Catholic schools an oasis in Bosnia's ethnic strife
By Daria Sito-Sucic
BANJA LUKA, Bosnia (Reuters Life!) - You'd never guess at first glance whether Bosnian teen Tanja Bekic is Muslim, Serb, Catholic or from a mixed marriage and that's the point of attending a Catholic school.
The 17-year-old's secondary school in Banja Luka is one of seven Catholic schools that have become islands of multiculturalism in the deeply divided society of Bosnia.
Bekic is in her third year at a school which is referred to only as the "Catholic Gymnasium," in a building without signs and where public spaces lack the usual crucifixes and portraits of the Virgin Mary found in Catholic schools the world over.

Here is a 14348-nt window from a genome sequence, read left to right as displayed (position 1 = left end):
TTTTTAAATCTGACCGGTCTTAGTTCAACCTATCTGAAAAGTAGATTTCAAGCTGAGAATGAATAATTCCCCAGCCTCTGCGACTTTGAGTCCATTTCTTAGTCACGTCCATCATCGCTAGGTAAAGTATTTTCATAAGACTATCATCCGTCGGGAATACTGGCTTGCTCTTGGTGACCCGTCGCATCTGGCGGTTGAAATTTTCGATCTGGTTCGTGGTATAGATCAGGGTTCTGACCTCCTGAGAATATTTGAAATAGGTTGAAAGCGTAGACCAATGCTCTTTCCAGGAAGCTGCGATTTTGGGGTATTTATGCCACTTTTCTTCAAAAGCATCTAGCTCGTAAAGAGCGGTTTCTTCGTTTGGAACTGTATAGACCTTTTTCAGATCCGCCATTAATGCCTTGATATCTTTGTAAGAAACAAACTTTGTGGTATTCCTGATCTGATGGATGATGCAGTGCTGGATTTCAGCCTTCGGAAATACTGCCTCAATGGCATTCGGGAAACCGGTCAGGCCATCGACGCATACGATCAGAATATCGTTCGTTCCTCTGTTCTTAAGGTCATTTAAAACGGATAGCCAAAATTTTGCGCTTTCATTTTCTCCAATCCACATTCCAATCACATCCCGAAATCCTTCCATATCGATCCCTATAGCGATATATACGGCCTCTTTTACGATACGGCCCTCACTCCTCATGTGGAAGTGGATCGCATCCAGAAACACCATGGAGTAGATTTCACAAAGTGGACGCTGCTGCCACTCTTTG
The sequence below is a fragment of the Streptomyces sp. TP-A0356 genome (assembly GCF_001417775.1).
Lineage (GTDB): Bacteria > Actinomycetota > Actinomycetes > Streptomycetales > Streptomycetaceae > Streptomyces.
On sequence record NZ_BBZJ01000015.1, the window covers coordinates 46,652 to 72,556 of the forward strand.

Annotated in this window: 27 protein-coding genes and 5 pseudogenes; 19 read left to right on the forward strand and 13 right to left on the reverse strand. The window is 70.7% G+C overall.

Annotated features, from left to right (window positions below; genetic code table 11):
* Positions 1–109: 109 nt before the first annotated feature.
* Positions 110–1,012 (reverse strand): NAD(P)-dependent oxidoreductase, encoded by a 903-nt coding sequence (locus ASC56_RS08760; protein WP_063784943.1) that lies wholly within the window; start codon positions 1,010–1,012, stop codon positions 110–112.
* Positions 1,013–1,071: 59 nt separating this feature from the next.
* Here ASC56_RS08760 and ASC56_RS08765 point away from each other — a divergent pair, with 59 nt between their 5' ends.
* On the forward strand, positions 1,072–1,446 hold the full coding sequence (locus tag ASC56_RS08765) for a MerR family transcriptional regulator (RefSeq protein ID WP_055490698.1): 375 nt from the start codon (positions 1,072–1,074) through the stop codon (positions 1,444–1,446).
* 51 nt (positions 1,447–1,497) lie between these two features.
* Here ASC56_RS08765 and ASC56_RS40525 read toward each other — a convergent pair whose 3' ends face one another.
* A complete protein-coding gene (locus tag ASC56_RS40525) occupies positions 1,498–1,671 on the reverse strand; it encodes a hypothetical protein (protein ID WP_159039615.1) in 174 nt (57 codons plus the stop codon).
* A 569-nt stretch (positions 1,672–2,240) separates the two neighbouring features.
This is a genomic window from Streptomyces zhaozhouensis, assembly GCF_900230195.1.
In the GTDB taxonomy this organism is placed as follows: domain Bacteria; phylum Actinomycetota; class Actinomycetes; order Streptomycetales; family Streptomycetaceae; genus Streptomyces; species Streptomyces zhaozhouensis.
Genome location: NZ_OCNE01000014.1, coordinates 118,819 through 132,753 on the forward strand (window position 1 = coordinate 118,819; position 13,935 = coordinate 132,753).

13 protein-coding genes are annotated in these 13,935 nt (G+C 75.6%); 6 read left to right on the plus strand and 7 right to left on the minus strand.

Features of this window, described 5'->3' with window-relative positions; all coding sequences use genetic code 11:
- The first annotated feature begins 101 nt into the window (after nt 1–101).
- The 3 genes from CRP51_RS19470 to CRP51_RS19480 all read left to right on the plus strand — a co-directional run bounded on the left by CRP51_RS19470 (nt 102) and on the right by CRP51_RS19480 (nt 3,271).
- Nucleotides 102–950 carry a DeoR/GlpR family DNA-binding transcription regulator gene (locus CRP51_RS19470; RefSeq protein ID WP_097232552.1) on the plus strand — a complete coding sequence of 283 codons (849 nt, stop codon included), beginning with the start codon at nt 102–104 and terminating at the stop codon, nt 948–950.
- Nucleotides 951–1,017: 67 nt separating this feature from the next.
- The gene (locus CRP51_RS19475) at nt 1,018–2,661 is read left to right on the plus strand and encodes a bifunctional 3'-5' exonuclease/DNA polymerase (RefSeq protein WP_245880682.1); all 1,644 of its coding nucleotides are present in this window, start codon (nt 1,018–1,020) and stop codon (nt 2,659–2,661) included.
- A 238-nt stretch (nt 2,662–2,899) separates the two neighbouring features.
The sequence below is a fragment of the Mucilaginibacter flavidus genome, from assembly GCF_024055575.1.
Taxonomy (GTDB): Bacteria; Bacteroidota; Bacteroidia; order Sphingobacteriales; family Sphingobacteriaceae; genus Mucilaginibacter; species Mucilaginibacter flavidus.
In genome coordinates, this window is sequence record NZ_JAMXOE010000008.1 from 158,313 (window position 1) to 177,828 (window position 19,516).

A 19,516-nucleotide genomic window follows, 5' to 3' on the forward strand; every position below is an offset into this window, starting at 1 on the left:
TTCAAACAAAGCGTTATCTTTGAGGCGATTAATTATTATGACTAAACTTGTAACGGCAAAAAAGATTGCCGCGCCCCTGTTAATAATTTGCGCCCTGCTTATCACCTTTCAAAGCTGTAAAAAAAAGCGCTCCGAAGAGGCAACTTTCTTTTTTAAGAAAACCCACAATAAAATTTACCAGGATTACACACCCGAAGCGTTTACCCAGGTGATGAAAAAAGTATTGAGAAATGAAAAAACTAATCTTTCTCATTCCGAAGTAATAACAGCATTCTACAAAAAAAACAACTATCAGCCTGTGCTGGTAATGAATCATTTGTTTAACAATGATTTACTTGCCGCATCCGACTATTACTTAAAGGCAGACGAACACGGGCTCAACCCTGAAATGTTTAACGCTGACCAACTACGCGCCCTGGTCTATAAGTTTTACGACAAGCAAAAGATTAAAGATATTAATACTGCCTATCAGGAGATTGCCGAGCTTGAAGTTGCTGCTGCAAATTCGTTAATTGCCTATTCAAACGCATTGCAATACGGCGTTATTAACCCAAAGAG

Even the entrance is a little hard to find at first.
To see Bekic and her school friend Tanja Savic, dressed in their jeans and wearing make-up, one could not distinguish them from typical students anywhere in central and eastern Europe or most other places in fact -- and that's the way they like it.
They say the Gymnasium's deliberate ethnic blindness helps free them from the constant focus on ethnic and religious differences that has pervaded Bosnian society since Yugoslavia's bloody break-up in the 1992-1995 war which blighted the region.
"I am really happy to be here," Bekic said. "Most students here are from mixed marriages, we can learn how to accept more easily members of other ethnic groups."
State schools in the country became segregated into mono-ethnic institutions after the war split Bosnia into two autonomous and ethnically based regions -- the Muslim-Croat federation and the Serb Republic. Continued...